5.2 ACEII

The ace2 gene was isolated in a yeast expression screening designed for isolation of factors binding to and activating the main cellulase promoter cbh1 of T. reesei. ace2 encodes a zinc binuclear cluster DNA-binding protein with no clear amino acid similarity to sequences in the databases. ACEII has been shown to bind in vitro to 5′GGSTAA sequences in the promoters of cbh1 and xyn2 of T. reesei [116, 117]. Deletion of the ace2 gene from the T. reesei genome resulted in the reduction of expression of all the main cellulase genes, cbh1, cbh2, egl1, egl2, and the xylanase gene xyn2, when the genes were induced upon growth on cellulose as the sole carbon. This indicates that ACEII acts as an activator but that in addition to ACEII, other factors also play a role in the cellulose-derived induction of these genes. Induction by sophorose was not affected by the ace2 deletion [116], suggesting that in T. reesei induction derived from sophorose and cellulose may use at least partially different mechanisms. Two types of mutations have been introduced into the ACEII binding site within the xylanase-activating element (XAE) in the xyn2 promoter of T. reesei. The mutations resulted either in 50% reduction in xyn2 expression or to a complete loss of basal and induced expression upon growth on xylobiose [117], suggesting that also in xylobiose induced cultures another factor in addition to ACEII regulates xyn2 expression and that this factor also acts through the XAE sequence in the xyn2 promoter.

Furthermore, it still remains to be studied to what extent the XlnR homologue XYRI of T. reesei regulates the expression of cellulases and xylanases. The lack of an ace2 homologue in A. nidulans, and most likely in A. niger as well, implies that at least partly different transcriptional regulators are used by these fungi to achieve the induced expression levels. So far ace2 gene has been isolated only from T. reesei and somewhat unexpectedly the genome sequences of N. crassa, A. nidulans and Magnaporthe grisea appear not to contain a gene homologous to ace2.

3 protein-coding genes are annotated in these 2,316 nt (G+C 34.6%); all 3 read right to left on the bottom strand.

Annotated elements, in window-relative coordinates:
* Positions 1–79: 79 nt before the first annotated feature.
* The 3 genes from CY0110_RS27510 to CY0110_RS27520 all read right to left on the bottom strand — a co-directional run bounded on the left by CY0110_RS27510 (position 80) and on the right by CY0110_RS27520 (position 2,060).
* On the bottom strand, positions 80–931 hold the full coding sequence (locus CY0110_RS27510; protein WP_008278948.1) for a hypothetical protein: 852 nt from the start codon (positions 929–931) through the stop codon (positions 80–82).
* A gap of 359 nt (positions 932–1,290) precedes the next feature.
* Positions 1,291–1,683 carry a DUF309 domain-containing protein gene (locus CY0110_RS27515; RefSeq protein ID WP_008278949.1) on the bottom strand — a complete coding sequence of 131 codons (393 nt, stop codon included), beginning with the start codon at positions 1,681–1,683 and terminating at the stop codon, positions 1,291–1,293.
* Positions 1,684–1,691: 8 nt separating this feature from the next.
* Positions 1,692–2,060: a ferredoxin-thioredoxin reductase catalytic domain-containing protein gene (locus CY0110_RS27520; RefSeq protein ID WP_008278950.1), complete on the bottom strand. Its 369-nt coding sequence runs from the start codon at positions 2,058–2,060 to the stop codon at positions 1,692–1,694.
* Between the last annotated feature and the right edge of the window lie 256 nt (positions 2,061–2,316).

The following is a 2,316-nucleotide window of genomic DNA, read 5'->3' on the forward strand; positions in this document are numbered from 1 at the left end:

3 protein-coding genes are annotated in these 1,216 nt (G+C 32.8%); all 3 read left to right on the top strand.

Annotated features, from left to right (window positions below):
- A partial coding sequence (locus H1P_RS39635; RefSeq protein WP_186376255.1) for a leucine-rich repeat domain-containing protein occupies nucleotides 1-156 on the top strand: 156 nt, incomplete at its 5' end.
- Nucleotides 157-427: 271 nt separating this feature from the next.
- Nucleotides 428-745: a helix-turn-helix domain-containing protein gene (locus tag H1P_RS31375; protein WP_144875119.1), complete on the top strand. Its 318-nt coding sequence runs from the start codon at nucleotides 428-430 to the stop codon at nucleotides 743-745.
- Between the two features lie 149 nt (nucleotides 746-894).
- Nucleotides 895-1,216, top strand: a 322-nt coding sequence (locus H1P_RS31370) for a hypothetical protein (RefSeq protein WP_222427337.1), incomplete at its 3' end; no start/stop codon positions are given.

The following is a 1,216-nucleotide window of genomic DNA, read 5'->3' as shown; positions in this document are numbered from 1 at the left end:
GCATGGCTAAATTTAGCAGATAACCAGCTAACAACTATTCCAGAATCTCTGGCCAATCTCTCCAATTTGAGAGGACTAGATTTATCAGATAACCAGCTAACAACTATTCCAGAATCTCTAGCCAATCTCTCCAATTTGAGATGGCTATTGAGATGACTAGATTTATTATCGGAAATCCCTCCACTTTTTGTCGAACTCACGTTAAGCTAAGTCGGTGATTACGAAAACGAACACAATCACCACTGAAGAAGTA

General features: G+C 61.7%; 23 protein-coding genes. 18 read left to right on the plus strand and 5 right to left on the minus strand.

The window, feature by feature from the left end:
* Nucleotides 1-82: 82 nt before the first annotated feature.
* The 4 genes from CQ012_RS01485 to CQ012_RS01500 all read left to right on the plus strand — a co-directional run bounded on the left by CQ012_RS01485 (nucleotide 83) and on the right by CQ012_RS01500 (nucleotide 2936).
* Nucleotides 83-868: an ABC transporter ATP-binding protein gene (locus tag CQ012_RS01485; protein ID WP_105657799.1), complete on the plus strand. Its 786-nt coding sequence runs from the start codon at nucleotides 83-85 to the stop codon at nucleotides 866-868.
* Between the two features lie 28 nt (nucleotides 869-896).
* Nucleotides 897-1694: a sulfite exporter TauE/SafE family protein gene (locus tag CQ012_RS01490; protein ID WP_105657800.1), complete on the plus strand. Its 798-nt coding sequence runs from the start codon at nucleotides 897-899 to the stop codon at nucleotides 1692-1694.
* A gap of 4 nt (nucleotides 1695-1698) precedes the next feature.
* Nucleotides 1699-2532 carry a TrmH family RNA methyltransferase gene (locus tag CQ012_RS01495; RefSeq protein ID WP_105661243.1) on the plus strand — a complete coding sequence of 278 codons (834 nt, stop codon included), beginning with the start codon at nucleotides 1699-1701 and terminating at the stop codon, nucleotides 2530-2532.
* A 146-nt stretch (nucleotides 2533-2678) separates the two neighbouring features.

5.3 The CCAAT binding complex

CCAAT sequences are found in the 5′ regions of approximately 30% of eukaryotic genes. A conserved multimeric protein complex recognises and binds to this sequence. The first CCAAT-binding complex described, designated as the Hap complex, consisting of Hap2, Hap3, Hap4 and Hap5 proteins, was identified from S. cerevisiae [118120]. Since then, homologues of the Hap protein complex, excluding Hap4, have been found from various organisms [121]. In filamentous fungi, the cloned CCAAT binding complexes include the Hap2/3/5 from T. reesei [122], AnCF from A nidulans [123, 124], and a Hap5 homologue AAB1 from N. crassa [125]. Also the genome and EST sequences of various other fungi contain genes encoding proteins with clear amino acid sequence identity/similarity with those encoded by the hap genes. In each Hap2/3/5 subunit, the segments needed for the formation of the protein–DNA complex and subunit association are conserved between the different species, suggesting conservation in the mode of action. In S. cerevisiae, the Hap complex is required in various functions, e.g. for the positive regulation of many respiratory genes involved in oxidative phosphorylation in response to growth on non-fermentable carbon sources [126]. In A. nidulans, the deletion of any of the genes encoding the AnCF subunits results in slowly growing and weakly conidiating phenotypes [123, 124]. Mutation of the CCAAT motif in promoters or deletions of the subunits generally reduce the expression level of the gene studied, the reduction occurring either at the basal expression level or in the response to specific stimulatory signal, indicating that the CCAAT motif co-operates with other specific elements to induce transcription. The AnCF complex has subsequently been shown to have a role in the formation of an open chromatin structure in the promoter region of the amdS and fmdS genes of A. nidulans, indicating that CCAAT binding complexes are necessary for the full transcriptional activation of certain promoters [127].